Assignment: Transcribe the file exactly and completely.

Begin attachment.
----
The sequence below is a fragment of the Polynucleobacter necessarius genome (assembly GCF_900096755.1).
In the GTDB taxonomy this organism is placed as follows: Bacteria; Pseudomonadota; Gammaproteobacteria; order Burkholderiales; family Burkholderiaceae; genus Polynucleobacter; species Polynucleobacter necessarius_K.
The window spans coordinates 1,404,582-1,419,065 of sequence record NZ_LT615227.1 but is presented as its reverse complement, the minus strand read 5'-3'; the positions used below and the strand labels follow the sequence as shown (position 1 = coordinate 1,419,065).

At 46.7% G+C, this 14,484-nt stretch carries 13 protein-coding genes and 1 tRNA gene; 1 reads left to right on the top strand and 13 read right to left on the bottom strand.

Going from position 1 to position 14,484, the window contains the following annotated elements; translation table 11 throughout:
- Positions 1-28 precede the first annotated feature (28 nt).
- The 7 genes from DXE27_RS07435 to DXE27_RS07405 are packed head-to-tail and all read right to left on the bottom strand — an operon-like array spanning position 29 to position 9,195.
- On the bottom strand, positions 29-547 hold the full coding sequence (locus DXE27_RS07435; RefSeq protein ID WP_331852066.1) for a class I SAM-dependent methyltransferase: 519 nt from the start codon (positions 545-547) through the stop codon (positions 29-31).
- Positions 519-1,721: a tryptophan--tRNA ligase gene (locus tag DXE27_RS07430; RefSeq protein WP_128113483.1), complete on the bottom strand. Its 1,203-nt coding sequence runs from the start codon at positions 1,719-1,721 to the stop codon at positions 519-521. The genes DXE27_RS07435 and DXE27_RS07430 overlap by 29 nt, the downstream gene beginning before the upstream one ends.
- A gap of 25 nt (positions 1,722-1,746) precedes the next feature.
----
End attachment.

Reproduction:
The sequence below is a fragment of the Polynucleobacter necessarius genome (assembly GCF_900096755.1).
In the GTDB taxonomy this organism is placed as follows: Bacteria; Pseudomonadota; Gammaproteobacteria; order Burkholderiales; family Burkholderiaceae; genus Polynucleobacter; species Polynucleobacter necessarius_K.
The window spans coordinates 1,404,582-1,419,065 of sequence record NZ_LT615227.1 but is presented as its reverse complement, the minus strand read 5'-3'; the positions used below and the strand labels follow the sequence as shown (position 1 = coordinate 1,419,065).

At 46.7% G+C, this 14,484-nt stretch carries 13 protein-coding genes and 1 tRNA gene; 1 reads left to right on the top strand and 13 read right to left on the bottom strand.

Going from position 1 to position 14,484, the window contains the following annotated elements; translation table 11 throughout:
- Positions 1-28 precede the first annotated feature (28 nt).
- The 7 genes from DXE27_RS07435 to DXE27_RS07405 are packed head-to-tail and all read right to left on the bottom strand — an operon-like array spanning position 29 to position 9,195.
- On the bottom strand, positions 29-547 hold the full coding sequence (locus DXE27_RS07435; RefSeq protein ID WP_331852066.1) for a class I SAM-dependent methyltransferase: 519 nt from the start codon (positions 545-547) through the stop codon (positions 29-31).
- Positions 519-1,721: a tryptophan--tRNA ligase gene (locus tag DXE27_RS07430; RefSeq protein WP_128113483.1), complete on the bottom strand. Its 1,203-nt coding sequence runs from the start codon at positions 1,719-1,721 to the stop codon at positions 519-521. The genes DXE27_RS07435 and DXE27_RS07430 overlap by 29 nt, the downstream gene beginning before the upstream one ends.
- A gap of 25 nt (positions 1,722-1,746) precedes the next feature.